```

Then, we construct the two-qubit circuit we will use to obtain \(p_i\):

```
dev = qml.device("default.qubit", wires=2)
@qml.qnode(dev)
# The inputs of this circuit are the parameters that we will optimize.
def circuit(theta):
# theta is an np.array of shape (2,2).
qml.RX(theta[0, 0], wires=0)
qml.RX(theta[0, 1], wires=1)
qml.CNOT(wires=[0, 1])
qml.RY(theta[1, 0], wires=0)
qml.RY(theta[1, 1], wires=1)
qml.CNOT(wires=[0, 1])
return qml.probs(wires=[0, 1])
```

This circuit consists of four parametrized gates and one non-trainable entangling gate. We can visualize it with the method `qml.draw_mpl`

:

```
qml.draw_mpl(circuit)(np.random.rand(2,2))
```

Having defined our circuit, we define the cost function and array mentioned above:

```
# we will pick our set of target values {y_i} randomly
y_target = np.array([0.7, -0.5, 1.6, -0.6], requires_grad=False)
def cost(theta):
x = np.sin(theta)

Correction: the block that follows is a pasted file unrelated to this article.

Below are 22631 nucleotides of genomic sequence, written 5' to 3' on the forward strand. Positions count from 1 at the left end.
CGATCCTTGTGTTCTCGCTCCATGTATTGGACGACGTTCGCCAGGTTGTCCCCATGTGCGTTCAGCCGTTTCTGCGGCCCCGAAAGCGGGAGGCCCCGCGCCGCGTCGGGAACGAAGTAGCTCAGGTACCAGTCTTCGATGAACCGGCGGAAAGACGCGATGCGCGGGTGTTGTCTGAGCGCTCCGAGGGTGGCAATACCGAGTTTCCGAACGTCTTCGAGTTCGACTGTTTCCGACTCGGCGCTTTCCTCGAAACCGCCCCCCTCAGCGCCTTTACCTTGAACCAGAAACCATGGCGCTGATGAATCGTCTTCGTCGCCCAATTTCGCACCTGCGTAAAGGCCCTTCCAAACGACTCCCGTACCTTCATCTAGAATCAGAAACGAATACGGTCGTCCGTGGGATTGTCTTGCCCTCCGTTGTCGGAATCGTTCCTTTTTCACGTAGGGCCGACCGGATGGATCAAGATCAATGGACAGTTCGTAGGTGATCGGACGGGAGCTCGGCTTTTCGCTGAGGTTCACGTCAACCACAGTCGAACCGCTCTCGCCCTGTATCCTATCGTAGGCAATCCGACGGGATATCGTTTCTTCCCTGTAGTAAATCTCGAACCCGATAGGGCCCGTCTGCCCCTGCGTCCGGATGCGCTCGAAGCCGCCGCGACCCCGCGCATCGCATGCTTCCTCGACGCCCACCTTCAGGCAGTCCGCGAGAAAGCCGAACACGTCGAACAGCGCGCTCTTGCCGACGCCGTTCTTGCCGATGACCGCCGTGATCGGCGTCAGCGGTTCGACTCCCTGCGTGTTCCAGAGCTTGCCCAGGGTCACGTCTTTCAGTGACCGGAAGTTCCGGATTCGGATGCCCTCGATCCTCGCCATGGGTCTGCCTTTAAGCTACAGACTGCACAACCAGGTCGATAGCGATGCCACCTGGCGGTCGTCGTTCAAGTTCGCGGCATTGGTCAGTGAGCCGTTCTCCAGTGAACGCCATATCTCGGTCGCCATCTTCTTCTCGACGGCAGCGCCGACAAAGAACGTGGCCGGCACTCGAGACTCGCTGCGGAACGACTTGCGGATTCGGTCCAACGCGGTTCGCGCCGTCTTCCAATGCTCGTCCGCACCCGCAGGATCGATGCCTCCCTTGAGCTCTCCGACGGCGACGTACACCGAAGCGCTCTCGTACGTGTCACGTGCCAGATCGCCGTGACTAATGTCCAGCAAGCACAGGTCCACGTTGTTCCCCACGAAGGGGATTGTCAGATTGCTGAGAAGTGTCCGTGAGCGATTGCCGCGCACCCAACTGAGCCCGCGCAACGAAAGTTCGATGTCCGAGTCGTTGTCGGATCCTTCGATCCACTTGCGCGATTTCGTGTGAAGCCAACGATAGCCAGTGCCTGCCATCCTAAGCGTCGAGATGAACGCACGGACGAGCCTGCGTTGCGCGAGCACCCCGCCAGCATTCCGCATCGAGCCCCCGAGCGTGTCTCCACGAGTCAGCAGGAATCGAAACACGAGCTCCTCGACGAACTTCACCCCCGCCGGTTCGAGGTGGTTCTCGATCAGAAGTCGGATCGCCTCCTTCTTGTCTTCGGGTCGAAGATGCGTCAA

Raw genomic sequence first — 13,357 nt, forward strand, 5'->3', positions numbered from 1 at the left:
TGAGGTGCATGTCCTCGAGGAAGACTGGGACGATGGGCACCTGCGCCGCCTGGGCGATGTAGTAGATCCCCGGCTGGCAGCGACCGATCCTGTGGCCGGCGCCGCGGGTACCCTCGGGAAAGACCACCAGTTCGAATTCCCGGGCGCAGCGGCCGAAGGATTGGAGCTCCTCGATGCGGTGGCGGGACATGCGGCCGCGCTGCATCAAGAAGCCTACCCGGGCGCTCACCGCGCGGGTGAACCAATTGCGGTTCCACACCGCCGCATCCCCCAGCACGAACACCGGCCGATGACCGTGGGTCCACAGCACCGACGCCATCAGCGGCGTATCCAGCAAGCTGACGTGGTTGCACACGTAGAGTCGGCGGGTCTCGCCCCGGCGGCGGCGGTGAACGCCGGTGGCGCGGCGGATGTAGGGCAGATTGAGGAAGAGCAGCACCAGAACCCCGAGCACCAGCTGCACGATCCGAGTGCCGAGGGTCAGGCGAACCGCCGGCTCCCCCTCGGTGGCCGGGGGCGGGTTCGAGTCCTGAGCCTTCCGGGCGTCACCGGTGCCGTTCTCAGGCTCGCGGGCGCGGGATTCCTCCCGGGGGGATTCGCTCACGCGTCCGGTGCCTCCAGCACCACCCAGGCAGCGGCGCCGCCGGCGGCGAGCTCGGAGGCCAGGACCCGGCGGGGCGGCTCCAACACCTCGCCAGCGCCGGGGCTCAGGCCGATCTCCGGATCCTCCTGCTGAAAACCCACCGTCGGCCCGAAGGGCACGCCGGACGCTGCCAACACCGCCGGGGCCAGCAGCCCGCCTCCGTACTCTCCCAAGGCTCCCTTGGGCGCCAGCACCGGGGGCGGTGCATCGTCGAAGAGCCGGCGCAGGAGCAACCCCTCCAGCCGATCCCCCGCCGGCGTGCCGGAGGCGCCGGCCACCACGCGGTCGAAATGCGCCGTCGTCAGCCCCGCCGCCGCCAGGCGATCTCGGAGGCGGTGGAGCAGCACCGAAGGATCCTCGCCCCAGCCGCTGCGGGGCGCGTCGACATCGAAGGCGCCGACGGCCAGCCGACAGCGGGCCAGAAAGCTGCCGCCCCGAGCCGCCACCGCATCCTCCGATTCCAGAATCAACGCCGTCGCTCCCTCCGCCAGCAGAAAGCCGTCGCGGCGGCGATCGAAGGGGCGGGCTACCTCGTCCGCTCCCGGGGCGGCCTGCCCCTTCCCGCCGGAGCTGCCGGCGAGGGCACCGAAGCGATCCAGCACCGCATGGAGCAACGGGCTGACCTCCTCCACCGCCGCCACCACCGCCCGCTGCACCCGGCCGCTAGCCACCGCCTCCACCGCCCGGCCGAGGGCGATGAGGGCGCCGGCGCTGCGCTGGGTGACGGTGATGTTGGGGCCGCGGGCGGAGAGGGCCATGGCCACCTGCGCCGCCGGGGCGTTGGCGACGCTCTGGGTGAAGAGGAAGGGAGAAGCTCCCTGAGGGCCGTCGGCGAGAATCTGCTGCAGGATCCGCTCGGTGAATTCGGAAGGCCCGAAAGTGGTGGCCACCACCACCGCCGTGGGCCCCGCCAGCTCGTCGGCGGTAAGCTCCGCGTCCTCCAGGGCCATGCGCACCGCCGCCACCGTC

probs = circuit(x)
return np.sum(np.abs(np.log(probs) ** (-1)) - y_target)
```

If your circuit happens to have a probability distribution that isNOTE:exactly0 for some outcome, this`cost`

function will diverge!

This circuit ansatz has four parameters that we denote by \(\boldsymbol{\theta}\). Our goal is to find

where \(\boldsymbol{\theta}_\star\) are the parameters that minimize our cost function \(C\).

### Using built-in optimizers in PennyLane

Before we start defining our own optimizers, let us optimize the `cost`

function using a built-in optimizer from `PennyLane`

, namely, the `qml.AdamOptimizer`

optimizer.

```
from pennylane import AdamOptimizer
```

Every optimizer in `pennylane.optimize`